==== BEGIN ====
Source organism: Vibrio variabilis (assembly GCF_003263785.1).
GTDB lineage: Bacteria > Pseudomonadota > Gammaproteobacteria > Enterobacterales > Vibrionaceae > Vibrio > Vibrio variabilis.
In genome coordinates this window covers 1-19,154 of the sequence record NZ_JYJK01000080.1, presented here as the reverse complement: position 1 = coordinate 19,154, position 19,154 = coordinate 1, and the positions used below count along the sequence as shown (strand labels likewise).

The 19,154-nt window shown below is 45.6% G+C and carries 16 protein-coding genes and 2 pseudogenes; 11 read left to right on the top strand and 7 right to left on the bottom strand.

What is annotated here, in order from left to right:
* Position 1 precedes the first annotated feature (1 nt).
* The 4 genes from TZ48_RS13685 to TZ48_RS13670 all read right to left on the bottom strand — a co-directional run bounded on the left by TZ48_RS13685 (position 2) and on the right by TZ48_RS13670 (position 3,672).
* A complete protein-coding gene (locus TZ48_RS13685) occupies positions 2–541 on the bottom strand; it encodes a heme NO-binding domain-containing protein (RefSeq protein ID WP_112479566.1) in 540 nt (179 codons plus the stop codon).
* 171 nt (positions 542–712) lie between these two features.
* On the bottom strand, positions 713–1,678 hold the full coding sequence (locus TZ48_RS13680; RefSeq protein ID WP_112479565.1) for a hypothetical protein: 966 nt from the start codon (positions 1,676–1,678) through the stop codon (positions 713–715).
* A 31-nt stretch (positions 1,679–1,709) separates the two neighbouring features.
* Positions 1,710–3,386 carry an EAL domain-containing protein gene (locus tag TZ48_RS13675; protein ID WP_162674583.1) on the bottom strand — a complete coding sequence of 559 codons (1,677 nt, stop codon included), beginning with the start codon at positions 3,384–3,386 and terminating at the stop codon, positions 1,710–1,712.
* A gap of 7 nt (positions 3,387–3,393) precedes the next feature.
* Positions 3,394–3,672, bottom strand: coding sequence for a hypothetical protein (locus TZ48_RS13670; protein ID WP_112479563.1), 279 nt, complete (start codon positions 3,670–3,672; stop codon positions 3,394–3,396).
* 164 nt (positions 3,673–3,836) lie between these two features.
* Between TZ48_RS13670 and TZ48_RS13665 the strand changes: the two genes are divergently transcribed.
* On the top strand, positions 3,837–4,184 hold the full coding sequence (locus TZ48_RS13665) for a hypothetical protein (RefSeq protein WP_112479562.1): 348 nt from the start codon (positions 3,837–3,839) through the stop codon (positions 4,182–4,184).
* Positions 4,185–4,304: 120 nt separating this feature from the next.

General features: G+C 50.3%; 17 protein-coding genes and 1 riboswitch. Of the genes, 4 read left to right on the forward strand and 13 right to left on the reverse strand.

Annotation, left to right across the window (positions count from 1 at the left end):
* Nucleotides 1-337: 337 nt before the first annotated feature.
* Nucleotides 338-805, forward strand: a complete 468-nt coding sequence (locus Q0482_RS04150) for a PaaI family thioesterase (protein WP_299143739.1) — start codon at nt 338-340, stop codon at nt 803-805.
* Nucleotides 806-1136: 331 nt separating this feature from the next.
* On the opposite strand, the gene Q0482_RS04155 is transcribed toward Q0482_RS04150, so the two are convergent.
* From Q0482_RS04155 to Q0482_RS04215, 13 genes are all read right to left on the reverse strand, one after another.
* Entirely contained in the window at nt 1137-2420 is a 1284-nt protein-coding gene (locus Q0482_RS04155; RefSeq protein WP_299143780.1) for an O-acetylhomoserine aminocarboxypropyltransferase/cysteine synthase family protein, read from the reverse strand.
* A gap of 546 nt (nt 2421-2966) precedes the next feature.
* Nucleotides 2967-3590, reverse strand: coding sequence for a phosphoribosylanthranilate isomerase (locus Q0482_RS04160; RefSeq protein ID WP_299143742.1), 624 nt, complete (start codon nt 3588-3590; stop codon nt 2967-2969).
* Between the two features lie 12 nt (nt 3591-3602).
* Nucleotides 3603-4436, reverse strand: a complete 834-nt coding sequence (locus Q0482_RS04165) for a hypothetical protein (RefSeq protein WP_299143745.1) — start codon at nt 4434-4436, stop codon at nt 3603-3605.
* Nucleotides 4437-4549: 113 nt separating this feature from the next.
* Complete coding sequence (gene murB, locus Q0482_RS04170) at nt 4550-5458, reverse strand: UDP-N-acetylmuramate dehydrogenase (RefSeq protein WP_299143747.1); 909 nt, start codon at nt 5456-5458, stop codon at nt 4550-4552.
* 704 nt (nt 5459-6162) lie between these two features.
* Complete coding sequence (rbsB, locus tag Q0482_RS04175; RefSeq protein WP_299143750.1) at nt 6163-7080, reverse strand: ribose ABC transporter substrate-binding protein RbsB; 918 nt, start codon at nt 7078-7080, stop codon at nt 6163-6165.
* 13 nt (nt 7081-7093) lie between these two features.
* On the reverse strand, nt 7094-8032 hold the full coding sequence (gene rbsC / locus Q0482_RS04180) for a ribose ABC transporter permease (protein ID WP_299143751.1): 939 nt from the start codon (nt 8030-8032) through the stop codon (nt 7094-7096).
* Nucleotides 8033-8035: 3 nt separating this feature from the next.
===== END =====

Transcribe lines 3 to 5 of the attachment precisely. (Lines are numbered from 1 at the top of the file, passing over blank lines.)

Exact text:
In genome coordinates this window covers 1-19,154 of the sequence record NZ_JYJK01000080.1, presented here as the reverse complement: position 1 = coordinate 19,154, position 19,154 = coordinate 1, and the positions used below count along the sequence as shown (strand labels likewise).

The 19,154-nt window shown below is 45.6% G+C and carries 16 protein-coding genes and 2 pseudogenes; 11 read left to right on the top strand and 7 right to left on the bottom strand.

What is annotated here, in order from left to right: